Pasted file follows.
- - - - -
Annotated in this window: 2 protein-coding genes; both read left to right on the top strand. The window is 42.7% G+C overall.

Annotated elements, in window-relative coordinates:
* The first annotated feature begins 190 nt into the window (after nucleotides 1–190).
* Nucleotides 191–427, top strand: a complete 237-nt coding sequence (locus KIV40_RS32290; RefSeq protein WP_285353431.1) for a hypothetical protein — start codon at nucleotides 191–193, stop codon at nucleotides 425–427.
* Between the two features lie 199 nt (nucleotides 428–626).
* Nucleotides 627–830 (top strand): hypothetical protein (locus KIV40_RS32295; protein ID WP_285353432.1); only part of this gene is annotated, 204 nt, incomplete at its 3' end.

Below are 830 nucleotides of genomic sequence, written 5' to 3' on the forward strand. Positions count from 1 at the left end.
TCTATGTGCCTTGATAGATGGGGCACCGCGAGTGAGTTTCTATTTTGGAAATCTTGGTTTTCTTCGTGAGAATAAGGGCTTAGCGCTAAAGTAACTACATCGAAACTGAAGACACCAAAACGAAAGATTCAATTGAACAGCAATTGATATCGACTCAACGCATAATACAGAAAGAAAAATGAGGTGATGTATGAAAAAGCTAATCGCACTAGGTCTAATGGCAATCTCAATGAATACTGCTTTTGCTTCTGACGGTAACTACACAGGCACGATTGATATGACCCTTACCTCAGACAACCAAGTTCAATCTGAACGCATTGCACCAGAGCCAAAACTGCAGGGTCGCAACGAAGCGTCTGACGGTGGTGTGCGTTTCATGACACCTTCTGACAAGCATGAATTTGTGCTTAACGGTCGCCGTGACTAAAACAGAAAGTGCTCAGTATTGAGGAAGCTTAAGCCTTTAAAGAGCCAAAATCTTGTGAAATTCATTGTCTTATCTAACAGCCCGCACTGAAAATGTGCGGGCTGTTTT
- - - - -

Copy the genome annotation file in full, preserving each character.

Annotated in this window: 2 protein-coding genes; both read left to right on the top strand. The window is 42.7% G+C overall.

Annotated elements, in window-relative coordinates:
* The first annotated feature begins 190 nt into the window (after nucleotides 1–190).
* Nucleotides 191–427, top strand: a complete 237-nt coding sequence (locus KIV40_RS32290; RefSeq protein WP_285353431.1) for a hypothetical protein — start codon at nucleotides 191–193, stop codon at nucleotides 425–427.
* Between the two features lie 199 nt (nucleotides 428–626).
* Nucleotides 627–830 (top strand): hypothetical protein (locus KIV40_RS32295; protein ID WP_285353432.1); only part of this gene is annotated, 204 nt, incomplete at its 3' end.

Below are 830 nucleotides of genomic sequence, written 5' to 3' on the forward strand. Positions count from 1 at the left end.
TCTATGTGCCTTGATAGATGGGGCACCGCGAGTGAGTTTCTATTTTGGAAATCTTGGTTTTCTTCGTGAGAATAAGGGCTTAGCGCTAAAGTAACTACATCGAAACTGAAGACACCAAAACGAAAGATTCAATTGAACAGCAATTGATATCGACTCAACGCATAATACAGAAAGAAAAATGAGGTGATGTATGAAAAAGCTAATCGCACTAGGTCTAATGGCAATCTCAATGAATACTGCTTTTGCTTCTGACGGTAACTACACAGGCACGATTGATATGACCCTTACCTCAGACAACCAAGTTCAATCTGAACGCATTGCACCAGAGCCAAAACTGCAGGGTCGCAACGAAGCGTCTGACGGTGGTGTGCGTTTCATGACACCTTCTGACAAGCATGAATTTGTGCTTAACGGTCGCCGTGACTAAAACAGAAAGTGCTCAGTATTGAGGAAGCTTAAGCCTTTAAAGAGCCAAAATCTTGTGAAATTCATTGTCTTATCTAACAGCCCGCACTGAAAATGTGCGGGCTGTTTT